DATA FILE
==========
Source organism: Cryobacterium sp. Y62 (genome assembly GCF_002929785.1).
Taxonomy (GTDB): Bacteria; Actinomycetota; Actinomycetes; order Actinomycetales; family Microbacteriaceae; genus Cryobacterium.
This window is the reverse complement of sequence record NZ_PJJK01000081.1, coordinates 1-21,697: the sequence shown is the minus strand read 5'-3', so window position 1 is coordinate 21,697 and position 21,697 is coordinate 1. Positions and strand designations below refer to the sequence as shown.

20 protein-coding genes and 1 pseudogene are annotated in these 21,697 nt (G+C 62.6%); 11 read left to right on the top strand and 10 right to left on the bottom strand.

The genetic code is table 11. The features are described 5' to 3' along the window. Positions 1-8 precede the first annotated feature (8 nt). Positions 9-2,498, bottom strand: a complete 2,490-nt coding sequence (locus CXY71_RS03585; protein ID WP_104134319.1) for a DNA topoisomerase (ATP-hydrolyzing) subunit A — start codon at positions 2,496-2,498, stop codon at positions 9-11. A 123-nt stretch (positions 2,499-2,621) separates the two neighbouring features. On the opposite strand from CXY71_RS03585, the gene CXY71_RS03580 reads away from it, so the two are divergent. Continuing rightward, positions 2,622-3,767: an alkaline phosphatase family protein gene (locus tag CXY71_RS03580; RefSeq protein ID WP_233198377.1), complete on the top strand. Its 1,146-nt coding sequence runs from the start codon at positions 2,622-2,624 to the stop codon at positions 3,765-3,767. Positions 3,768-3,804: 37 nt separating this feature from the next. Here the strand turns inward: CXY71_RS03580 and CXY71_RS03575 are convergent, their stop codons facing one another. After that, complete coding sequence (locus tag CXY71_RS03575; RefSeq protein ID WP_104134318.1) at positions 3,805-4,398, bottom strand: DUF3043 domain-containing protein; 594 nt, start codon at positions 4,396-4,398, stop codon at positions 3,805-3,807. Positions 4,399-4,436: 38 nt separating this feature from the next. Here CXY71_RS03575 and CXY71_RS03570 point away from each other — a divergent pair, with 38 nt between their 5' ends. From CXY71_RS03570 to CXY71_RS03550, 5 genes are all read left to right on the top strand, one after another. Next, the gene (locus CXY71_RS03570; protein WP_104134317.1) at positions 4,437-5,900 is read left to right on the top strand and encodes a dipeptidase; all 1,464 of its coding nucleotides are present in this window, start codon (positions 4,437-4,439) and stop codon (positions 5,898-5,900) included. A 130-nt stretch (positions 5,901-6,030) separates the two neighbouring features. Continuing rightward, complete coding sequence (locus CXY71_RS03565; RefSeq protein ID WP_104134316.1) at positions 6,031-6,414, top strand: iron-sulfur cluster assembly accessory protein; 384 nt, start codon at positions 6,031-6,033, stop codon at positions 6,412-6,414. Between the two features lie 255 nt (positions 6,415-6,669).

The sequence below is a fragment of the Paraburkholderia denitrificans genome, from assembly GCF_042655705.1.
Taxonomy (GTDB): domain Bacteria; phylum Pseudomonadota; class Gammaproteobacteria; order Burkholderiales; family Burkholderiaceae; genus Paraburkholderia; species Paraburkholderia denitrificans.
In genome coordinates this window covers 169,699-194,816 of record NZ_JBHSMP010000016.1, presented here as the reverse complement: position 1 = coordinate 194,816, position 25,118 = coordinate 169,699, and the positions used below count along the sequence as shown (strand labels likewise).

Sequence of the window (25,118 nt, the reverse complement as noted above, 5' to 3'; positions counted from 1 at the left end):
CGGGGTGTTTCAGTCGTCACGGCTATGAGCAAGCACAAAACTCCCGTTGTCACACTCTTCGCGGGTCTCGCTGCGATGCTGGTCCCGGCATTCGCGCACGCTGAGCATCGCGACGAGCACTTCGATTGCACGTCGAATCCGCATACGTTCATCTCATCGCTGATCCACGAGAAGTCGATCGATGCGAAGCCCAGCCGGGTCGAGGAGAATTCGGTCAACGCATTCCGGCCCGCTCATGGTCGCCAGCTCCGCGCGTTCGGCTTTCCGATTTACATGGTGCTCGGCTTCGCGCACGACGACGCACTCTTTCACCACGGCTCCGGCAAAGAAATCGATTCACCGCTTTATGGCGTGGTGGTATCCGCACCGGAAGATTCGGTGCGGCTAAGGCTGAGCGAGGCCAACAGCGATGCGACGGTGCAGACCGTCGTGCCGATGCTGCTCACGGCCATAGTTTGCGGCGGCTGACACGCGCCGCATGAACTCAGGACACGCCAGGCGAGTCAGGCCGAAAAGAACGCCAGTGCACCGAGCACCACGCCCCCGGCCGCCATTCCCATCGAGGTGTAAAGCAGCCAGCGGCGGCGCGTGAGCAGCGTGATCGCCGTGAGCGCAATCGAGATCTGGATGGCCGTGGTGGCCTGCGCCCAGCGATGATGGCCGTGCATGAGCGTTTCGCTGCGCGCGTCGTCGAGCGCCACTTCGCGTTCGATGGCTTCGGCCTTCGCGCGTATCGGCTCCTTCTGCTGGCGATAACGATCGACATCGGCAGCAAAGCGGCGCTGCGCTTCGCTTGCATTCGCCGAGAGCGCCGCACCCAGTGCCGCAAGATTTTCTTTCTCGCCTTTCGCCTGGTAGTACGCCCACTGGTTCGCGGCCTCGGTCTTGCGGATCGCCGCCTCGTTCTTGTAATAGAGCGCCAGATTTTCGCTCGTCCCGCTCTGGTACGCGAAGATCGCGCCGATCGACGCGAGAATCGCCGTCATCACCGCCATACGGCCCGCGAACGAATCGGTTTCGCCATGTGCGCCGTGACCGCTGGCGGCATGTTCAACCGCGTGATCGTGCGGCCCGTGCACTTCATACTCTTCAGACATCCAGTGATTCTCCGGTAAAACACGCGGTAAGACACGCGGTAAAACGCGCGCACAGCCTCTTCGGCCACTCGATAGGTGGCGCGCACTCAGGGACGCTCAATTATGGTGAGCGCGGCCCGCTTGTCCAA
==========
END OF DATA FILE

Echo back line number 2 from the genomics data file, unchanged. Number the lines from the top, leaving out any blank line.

Taxonomy (GTDB): Bacteria; Actinomycetota; Actinomycetes; order Actinomycetales; family Microbacteriaceae; genus Cryobacterium.